Reading: Gacela of the Dark Death by Lorca

Lorca (1898-1936) was one of the greatest Spanish poets of the twentieth century. I have read another of his poems here before. Today I read some morbid text I stumbled upon on the Internet. This is a 1973 translation by Robert Bly:

Gacela of the Dark Death
I want to sleep the sleep of the apples,
I want to get far away from the busyness of the cemeteries.
I want to sleep the sleep of that child
who longed to cut his heart open far out at sea.

I don’t want them to tell me again how the corpse keeps all its blood,
how the decaying mouth goes on begging for water.
I’d rather not hear about the torture sessions the grass arranges for
nor about how the moon does all its work before dawn
with its snakelike nose.

I want to sleep for half a second,
a second, a minute, a century,
but I want everyone to know that I am still alive,
that I have a golden manger inside my lips,
that I am the little friend of the west wind,
that I am the elephantine shadow of my own tears.

When it’s dawn just throw some sort of cloth over me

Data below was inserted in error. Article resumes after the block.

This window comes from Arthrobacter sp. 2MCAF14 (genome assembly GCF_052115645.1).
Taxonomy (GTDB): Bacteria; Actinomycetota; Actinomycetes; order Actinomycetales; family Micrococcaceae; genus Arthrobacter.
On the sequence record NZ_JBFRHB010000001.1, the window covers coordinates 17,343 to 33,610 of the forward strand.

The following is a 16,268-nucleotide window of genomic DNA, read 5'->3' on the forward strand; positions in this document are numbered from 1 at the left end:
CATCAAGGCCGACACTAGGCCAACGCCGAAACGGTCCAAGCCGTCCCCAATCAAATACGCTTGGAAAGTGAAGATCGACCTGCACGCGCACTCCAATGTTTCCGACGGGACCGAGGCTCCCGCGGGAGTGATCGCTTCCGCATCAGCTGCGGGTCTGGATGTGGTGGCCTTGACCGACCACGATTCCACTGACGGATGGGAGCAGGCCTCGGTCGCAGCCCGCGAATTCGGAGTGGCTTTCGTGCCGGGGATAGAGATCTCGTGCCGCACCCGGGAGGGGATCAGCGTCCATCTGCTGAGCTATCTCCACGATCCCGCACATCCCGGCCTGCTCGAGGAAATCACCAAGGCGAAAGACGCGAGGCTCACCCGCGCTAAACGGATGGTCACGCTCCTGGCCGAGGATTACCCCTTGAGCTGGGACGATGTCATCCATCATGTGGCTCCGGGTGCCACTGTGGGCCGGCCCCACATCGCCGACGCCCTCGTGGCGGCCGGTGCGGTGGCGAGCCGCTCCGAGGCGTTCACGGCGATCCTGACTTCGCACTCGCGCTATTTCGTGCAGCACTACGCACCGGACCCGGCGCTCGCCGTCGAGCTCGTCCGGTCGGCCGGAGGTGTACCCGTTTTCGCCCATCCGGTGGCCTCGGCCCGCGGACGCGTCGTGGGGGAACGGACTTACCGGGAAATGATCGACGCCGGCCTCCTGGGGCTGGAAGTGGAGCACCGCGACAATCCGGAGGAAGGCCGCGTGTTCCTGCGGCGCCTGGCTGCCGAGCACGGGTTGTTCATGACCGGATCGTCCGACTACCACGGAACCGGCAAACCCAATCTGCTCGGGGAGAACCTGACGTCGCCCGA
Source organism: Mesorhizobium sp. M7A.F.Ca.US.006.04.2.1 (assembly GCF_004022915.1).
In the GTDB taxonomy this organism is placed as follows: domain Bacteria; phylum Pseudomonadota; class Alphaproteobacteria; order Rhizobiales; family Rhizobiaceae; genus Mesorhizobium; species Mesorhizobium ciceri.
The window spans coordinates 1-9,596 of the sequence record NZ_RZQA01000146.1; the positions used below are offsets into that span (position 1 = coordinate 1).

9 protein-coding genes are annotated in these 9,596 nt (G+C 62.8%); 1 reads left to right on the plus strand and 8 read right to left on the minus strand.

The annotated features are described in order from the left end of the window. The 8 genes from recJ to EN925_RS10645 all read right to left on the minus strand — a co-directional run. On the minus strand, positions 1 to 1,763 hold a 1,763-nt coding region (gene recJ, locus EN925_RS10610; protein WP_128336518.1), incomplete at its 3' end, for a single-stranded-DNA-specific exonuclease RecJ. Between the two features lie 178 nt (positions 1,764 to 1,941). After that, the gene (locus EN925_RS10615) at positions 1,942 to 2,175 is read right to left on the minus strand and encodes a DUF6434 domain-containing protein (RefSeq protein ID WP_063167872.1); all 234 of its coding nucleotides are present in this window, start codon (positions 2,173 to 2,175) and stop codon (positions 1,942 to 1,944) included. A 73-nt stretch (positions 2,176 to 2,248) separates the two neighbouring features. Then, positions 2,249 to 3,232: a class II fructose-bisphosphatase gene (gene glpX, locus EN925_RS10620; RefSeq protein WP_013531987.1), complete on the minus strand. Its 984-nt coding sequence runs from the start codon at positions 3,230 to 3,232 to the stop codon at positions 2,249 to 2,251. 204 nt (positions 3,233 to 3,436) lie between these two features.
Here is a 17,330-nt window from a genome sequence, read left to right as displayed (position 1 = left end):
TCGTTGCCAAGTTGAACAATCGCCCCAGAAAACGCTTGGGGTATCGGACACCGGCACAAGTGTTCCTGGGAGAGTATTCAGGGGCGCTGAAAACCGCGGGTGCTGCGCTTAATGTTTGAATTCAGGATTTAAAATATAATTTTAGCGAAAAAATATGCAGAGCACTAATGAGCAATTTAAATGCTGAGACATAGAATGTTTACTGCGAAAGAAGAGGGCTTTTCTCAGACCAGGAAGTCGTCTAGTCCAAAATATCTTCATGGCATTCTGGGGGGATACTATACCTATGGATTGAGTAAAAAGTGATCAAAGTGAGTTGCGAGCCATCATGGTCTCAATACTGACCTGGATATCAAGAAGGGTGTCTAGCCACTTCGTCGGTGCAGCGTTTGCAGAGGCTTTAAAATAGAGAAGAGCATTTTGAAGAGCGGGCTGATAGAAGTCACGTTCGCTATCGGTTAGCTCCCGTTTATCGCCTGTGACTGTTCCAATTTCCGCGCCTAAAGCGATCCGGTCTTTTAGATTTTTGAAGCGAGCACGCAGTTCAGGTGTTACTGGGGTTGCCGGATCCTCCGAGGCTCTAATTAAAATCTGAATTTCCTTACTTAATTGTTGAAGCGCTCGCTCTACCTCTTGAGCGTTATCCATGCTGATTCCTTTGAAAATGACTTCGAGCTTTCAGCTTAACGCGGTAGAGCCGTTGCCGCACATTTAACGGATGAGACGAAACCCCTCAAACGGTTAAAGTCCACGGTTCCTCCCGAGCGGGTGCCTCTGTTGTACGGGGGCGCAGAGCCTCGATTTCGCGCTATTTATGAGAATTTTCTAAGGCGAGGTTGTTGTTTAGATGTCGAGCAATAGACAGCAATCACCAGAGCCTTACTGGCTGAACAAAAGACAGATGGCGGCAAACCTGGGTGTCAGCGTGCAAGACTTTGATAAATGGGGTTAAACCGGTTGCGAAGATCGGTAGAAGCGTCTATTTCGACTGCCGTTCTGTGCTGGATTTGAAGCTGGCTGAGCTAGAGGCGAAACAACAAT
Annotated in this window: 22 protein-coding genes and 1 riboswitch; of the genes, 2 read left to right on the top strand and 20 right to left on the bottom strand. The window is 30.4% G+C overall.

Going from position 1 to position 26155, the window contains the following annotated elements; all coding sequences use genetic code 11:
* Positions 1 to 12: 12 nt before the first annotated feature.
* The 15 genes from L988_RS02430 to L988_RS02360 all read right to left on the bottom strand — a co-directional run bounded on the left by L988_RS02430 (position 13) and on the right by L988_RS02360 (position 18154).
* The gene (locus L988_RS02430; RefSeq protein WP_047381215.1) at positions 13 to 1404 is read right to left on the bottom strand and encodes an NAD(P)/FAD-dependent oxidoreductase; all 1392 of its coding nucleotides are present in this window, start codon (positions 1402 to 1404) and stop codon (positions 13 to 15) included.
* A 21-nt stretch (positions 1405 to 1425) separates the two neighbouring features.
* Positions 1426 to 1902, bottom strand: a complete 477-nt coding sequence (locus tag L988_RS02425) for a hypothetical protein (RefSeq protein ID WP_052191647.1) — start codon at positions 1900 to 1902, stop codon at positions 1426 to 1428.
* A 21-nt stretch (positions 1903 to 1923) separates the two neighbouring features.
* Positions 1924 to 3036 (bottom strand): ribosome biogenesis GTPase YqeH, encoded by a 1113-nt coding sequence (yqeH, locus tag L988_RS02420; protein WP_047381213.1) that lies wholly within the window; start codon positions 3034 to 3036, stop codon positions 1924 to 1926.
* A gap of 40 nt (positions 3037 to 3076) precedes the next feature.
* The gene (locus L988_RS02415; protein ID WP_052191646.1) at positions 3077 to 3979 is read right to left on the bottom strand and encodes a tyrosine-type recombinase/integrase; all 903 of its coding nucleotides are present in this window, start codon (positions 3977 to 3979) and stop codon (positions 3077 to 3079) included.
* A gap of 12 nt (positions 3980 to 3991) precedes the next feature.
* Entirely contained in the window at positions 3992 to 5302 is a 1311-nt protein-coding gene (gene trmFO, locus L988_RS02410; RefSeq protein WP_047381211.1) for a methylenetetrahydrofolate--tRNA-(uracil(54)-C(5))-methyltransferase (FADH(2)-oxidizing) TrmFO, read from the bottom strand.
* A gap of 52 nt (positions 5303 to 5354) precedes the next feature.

because I know dawn will toss fistfuls of ants at me,
and pour a little hard water over my shoes
so that the scorpion claws of the dawn will slip off.

Because I want to sleep the sleep of the apples,
and learn a mournful song that will clean all earth away from me,
because I want to live with that shadowy child
who longed to cut his heart open far out at sea.

It seems to me the poet desires to be forgotten, like the ‘shadowy’ child who goes out far at sea. The cemeteries are too busy and he just can’t stand his own vivid imagination of what happens in and around the grave.

The dead poet is sleeping, or wants us to think he is sleeping and still alive. More down to earth, he wants his words to survive him and “a golden manger inside my lips” is a beautiful metaphor for that. In the Spanish original it is even better:

hay un establo de oro en mis labios;
que soy el pequeño amigo del viento Oeste;
que soy la sombra inmensa de mis lágrimas.

At dawn he wants us to cover him, to suppress the thought that he actually died. The reprise hits us hard. Such a haunting image, the boy who longs to cut his heart out at sea. I see Federico writing this, and sweating, sweating the acerbic sweat of his own words.

Porque quiero dormir el sueño de las manzanas
para aprender un llanto que me limpie de tierra;
porque quiero vivir con aquel niño oscuro
que quería cortarse el corazón en alta mar.

Reading: Gacela of the Dark Death by Lorca was originally published on Meandering home

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Kamiel Choi

Dutch philosopher and poet, sometimes sharing thoughts on the internet.

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